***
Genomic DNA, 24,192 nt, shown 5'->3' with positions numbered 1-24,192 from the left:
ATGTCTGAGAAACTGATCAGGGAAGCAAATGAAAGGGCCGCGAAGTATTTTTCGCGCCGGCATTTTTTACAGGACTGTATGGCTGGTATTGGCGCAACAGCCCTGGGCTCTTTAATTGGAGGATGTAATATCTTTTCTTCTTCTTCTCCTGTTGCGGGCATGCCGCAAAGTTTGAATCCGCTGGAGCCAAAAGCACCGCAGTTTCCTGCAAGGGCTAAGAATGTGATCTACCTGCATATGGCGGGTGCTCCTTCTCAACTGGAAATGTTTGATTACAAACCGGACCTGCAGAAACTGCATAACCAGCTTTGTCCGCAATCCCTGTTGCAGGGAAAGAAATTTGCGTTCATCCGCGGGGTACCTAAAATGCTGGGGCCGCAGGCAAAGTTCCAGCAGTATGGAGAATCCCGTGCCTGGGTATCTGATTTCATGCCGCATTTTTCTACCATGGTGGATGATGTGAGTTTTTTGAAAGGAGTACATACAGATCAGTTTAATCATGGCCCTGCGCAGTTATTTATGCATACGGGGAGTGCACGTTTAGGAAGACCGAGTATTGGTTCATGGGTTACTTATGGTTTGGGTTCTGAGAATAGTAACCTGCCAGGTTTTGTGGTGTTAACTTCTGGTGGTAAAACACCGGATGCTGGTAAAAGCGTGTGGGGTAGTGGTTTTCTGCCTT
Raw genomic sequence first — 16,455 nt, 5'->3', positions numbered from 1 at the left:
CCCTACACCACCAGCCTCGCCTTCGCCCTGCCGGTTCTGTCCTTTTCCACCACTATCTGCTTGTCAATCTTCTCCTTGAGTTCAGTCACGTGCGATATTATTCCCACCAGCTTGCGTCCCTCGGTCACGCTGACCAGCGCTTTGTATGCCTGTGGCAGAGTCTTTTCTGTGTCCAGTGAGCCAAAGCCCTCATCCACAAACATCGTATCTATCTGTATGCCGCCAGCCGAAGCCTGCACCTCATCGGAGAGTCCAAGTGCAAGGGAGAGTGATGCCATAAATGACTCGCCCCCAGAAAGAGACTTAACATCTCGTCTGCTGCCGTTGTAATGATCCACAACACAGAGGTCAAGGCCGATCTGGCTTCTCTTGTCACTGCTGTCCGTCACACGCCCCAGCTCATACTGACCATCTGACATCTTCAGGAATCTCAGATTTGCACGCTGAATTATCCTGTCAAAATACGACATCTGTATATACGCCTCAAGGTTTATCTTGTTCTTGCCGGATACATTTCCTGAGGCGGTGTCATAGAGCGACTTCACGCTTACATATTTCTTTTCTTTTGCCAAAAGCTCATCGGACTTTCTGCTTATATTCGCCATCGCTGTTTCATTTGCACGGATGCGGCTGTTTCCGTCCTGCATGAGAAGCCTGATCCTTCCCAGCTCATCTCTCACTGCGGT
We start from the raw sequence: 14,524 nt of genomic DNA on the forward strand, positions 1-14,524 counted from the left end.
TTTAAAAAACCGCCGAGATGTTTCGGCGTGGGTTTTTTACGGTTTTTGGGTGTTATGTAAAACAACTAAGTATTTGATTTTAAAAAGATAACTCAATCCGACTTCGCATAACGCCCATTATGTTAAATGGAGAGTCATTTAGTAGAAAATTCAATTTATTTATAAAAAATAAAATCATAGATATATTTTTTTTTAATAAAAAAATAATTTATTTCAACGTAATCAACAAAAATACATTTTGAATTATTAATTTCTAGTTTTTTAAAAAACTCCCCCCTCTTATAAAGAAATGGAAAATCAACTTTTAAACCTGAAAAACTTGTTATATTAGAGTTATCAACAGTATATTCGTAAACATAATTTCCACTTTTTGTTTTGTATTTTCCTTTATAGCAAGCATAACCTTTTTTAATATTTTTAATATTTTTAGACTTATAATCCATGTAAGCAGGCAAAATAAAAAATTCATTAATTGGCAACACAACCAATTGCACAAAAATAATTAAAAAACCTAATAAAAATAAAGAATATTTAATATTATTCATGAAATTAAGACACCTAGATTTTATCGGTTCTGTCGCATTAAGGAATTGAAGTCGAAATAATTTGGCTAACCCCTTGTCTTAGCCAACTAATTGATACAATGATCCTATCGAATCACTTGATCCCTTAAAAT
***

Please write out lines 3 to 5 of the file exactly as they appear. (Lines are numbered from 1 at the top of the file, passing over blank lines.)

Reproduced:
Raw genomic sequence first — 16,455 nt, 5'->3', positions numbered from 1 at the left:
CCCTACACCACCAGCCTCGCCTTCGCCCTGCCGGTTCTGTCCTTTTCCACCACTATCTGCTTGTCAATCTTCTCCTTGAGTTCAGTCACGTGCGATATTATTCCCACCAGCTTGCGTCCCTCGGTCACGCTGACCAGCGCTTTGTATGCCTGTGGCAGAGTCTTTTCTGTGTCCAGTGAGCCAAAGCCCTCATCCACAAACATCGTATCTATCTGTATGCCGCCAGCCGAAGCCTGCACCTCATCGGAGAGTCCAAGTGCAAGGGAGAGTGATGCCATAAATGACTCGCCCCCAGAAAGAGACTTAACATCTCGTCTGCTGCCGTTGTAATGATCCACAACACAGAGGTCAAGGCCGATCTGGCTTCTCTTGTCACTGCTGTCCGTCACACGCCCCAGCTCATACTGACCATCTGACATCTTCAGGAATCTCAGATTTGCACGCTGAATTATCCTGTCAAAATACGACATCTGTATATACGCCTCAAGGTTTATCTTGTTCTTGCCGGATACATTTCCTGAGGCGGTGTCATAGAGCGACTTCACGCTTACATATTTCTTTTCTTTTGCCAAAAGCTCATCGGACTTTCTGCTTATATTCGCCATCGCTGTTTCATTTGCACGGATGCGGCTGTTTCCGTCCTGCATGAGAAGCCTGATCCTTCCCAGCTCATCTCTCACTGCGGT
We start from the raw sequence: 14,524 nt of genomic DNA on the forward strand, positions 1-14,524 counted from the left end.